What is Dyslexia?

Have a SMART student

who is struggling with reading, writing, math and/or spelling?

It may be DYSLEXIA.

Letter reversals are not the only, or even the most common, sign.

1 in 5 People Suffer from Dyslexia.

You are not alone.

What is Dyslexia?  According to the International Dyslexia Association, “Dyslexia is a specific learning disability that is neurobiological in origin. It is characterized by difficulties with accurate and/or fluent word recognition and by poor spelling and decoding abilities. These difficulties typically result from a deficit in the phonological component of language that is often unexpected in relation to other cognitive abilities and the provision of effective classroom instruction. Secondary consequences may include problems in reading comprehension and reduced reading experience that can impede growth of vocabulary and background knowledge.”

  • Dyslexia occurs at ALL levels of intelligence. Most students with dyslexia have average or above average IQs. Students can even be gifted with dyslexia, which is known as twice exceptional or “2E.” (See our Twice Exceptional Page – coming soon.)
  • Many children reverse letters. It is not a sure sign of dyslexia. A child can be highly dyslexic and NOT reverse letters.
  • Each person experiences dyslexia differently. Some may have profound problems reading, while others may read “ok” but have severe problems spelling. Many students have a mild case but may never be diagnosed because they are smart and doing “well enough.”
  • Students with dyslexia can and do learn to read and write well but require the use of an intensive method called “Structured-Literacy” or “Orton Gillingham.”

Dyslexia in Tennessee:

  • In the State of Tennessee, dyslexia falls under the umbrella of “Specific Learning Disability” (SLD). Schools in Tennessee diagnose students with SLD not dyslexia.
  • Even though Tennessee does not diagnose students with dyslexia, Tennessee DOES recognize dyslexia. 1) The new Say Dyslexia Law went into effect July 1, 2106. 2) Schools will screen your child for Characteristics of Dyslexia 3) If your child has Characteristics of Dyslexia, school must provide him or her with proper intervention.
  • The Tennessee Department of Education has just released a comprehensive Dyslexia guide – so check it out! https://tn.gov/assets/entities/education/attachments/dyslexia_resource_guide.pdf

Know the Signs and Strengths of Dyslexia: (List taken from Yale Center for Dyslexia and Creativity: dyslexia.yale.edu.)

Kindergarten & First Grade:


•Reading errors that show no connection to the sounds of the letters on the page—will say “puppy” instead of the written word “dog” in an illustrated page with a dog shown.

•Does not understand that words come apart.

•Complains about how hard reading is, or “disappearing” when it is time to read.

•A history of reading problems in parents or siblings.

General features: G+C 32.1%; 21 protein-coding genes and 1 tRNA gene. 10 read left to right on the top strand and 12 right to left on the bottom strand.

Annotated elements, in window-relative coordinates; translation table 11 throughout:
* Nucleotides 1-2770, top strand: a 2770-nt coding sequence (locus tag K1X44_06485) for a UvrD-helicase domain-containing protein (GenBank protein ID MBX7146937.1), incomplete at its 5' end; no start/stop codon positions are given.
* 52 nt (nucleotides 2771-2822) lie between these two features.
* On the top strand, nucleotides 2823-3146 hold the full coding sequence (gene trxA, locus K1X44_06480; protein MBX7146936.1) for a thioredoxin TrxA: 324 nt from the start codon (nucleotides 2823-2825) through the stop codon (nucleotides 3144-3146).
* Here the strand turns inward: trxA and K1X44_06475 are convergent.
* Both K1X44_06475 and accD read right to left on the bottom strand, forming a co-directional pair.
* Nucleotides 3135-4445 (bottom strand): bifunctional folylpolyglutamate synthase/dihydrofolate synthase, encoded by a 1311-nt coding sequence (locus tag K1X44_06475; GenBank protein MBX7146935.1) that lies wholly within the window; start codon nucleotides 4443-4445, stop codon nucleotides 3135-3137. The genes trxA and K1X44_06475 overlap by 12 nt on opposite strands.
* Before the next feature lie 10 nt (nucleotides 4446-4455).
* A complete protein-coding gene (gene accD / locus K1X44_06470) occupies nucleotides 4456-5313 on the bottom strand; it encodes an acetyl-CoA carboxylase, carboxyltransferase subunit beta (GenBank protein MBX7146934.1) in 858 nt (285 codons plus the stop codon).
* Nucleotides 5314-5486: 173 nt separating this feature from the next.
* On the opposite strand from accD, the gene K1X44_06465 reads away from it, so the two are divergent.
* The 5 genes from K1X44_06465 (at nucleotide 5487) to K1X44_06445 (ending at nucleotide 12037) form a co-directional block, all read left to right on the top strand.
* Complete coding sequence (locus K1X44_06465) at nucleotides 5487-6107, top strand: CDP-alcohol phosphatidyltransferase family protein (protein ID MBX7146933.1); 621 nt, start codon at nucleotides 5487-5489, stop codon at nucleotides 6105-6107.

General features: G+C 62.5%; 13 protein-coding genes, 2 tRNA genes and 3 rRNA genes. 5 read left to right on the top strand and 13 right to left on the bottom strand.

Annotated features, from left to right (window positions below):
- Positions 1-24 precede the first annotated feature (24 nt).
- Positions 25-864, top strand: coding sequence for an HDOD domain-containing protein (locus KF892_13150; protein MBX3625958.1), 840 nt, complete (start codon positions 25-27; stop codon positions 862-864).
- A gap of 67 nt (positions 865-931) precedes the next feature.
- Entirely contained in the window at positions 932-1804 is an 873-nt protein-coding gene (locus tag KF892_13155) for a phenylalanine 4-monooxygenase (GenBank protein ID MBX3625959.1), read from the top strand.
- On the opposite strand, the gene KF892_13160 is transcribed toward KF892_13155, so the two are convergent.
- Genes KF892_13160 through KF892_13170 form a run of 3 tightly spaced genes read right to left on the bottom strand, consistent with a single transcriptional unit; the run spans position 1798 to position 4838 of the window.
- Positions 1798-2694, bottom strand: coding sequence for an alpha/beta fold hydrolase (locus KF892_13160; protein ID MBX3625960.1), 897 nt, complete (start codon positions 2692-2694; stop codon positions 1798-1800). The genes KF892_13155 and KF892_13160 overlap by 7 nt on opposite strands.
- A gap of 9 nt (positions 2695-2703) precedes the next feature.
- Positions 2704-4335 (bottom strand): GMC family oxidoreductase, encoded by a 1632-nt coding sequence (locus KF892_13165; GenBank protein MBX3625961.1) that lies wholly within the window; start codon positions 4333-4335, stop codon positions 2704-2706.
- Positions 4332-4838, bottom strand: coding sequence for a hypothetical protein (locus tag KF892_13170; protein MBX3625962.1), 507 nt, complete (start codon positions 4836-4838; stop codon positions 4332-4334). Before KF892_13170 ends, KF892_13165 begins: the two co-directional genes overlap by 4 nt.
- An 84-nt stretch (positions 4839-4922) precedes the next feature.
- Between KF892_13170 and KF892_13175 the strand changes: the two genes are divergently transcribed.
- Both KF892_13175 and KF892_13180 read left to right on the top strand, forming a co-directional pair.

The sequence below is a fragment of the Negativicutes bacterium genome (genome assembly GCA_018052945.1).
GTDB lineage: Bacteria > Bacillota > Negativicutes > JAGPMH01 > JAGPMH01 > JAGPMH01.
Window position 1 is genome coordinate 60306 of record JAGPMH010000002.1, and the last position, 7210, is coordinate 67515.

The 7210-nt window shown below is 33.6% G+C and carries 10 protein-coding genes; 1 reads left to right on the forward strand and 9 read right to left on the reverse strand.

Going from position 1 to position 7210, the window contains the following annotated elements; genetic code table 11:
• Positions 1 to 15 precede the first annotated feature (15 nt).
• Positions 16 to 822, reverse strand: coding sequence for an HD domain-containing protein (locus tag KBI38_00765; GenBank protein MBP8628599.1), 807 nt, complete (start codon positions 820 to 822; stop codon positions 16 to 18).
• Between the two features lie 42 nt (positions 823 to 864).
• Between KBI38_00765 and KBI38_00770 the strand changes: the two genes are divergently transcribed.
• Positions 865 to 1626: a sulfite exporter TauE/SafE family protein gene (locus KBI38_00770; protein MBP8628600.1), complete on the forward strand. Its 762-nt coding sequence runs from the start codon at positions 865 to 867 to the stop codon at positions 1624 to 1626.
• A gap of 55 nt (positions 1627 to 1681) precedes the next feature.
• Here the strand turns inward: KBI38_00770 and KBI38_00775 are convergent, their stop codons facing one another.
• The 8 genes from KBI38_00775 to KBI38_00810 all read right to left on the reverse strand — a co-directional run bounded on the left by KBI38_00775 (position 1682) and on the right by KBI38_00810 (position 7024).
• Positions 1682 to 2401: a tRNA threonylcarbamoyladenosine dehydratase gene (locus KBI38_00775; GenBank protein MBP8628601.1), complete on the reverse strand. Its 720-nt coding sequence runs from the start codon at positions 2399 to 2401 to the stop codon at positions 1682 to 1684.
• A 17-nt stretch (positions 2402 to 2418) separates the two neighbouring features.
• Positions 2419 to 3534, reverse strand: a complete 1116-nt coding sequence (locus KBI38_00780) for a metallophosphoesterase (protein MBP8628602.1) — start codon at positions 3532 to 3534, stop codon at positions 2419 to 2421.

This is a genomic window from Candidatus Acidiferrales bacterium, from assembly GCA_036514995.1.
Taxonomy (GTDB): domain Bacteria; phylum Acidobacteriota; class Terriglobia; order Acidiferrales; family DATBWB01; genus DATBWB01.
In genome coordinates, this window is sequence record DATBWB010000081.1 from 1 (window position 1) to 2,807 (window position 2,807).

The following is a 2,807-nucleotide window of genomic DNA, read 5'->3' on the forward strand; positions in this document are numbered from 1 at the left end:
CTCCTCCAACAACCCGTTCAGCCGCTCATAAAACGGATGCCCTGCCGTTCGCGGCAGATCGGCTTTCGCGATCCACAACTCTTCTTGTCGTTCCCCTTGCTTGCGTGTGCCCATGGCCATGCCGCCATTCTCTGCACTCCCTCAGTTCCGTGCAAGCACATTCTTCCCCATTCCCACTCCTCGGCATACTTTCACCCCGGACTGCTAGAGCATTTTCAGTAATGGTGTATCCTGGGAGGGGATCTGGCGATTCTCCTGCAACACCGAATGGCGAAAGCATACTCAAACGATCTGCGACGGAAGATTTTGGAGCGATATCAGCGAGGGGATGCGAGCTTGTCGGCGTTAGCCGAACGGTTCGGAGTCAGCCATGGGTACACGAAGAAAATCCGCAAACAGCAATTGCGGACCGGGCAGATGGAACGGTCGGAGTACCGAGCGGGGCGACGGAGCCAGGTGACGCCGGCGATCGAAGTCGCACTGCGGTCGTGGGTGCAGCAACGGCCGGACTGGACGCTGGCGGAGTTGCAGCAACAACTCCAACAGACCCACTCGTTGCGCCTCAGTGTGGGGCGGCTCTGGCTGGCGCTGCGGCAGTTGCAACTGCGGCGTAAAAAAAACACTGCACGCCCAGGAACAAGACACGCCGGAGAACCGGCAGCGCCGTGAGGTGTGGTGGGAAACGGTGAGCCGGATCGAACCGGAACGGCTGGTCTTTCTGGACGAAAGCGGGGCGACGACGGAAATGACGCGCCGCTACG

•Cannot sound out even simple words like cat, map, nap.

•Does not associate letters with sounds, such as the letter b with the “b” sound.



•A great imagination

•The ability to figure things out

•Eager embrace of new ideas

•Getting the gist of things

•A good understanding of new concepts

•Surprising maturity

•A larger vocabulary for the age

•Enjoyment in solving puzzles

•Talent at building models

•Excellent comprehension of stories read or told to him or her

 Second Grade and Up:


•Very slow in acquiring reading skills.  Reading is slow and awkward.

•Trouble reading unfamiliar words, often making wild guesses because he cannot sound out the word.

•Doesn’t seem to have a strategy for reading new words

•Avoids reading out loud.

•Searches for a specific word and ends up using vague language such as “stuff” or “thing” a lot, without name the object.

•Pauses, hesitates, and/or uses lots of “umm’s” when speaking.

•Confuses words that sound alike, such as saying “tornado” for “volcano,” substituting “lotion” for “ocean.”

•Mispronunciation of long, unfamiliar, or complicated words

•Seems to need extra time to respond to questions.

•Trouble with remembering dates, names, telephone numbers, random lists.

•Has trouble finishing tests on time.

•Extreme difficulty learning a foreign language.

•Messy handwriting

•Low self-esteem that may not be immediately visible


•Excellent thinking skills: conceptualization, reasoning, imagination, abstraction.

•Learning that is accomplished best through meaning rather than rote memorization.

•Ability to get the “big picture.”

•A high level of understanding of what is read to him.

•The ability to read and to understand at a high level over-learned (that is, highly practiced) words in a special area of interest; for example, if his hobby is restoring cars, he may be able to read auto mechanic magazines

•Improvement as an area of interest becomes more specialized and focused, when he develops a miniature vocabulary that he can read.

•A surprisingly sophisticated listening vocabulary.

•Excellence in areas not dependent on reading, such as math, computers, and visual arts, or excellence in more conceptual subjects such as philosophy, biology, social studies, neuroscience, and creative writing.

This is a fantastic short 5 minute video by the Dyslexia Training Institute outlining the basics of dyslexia.


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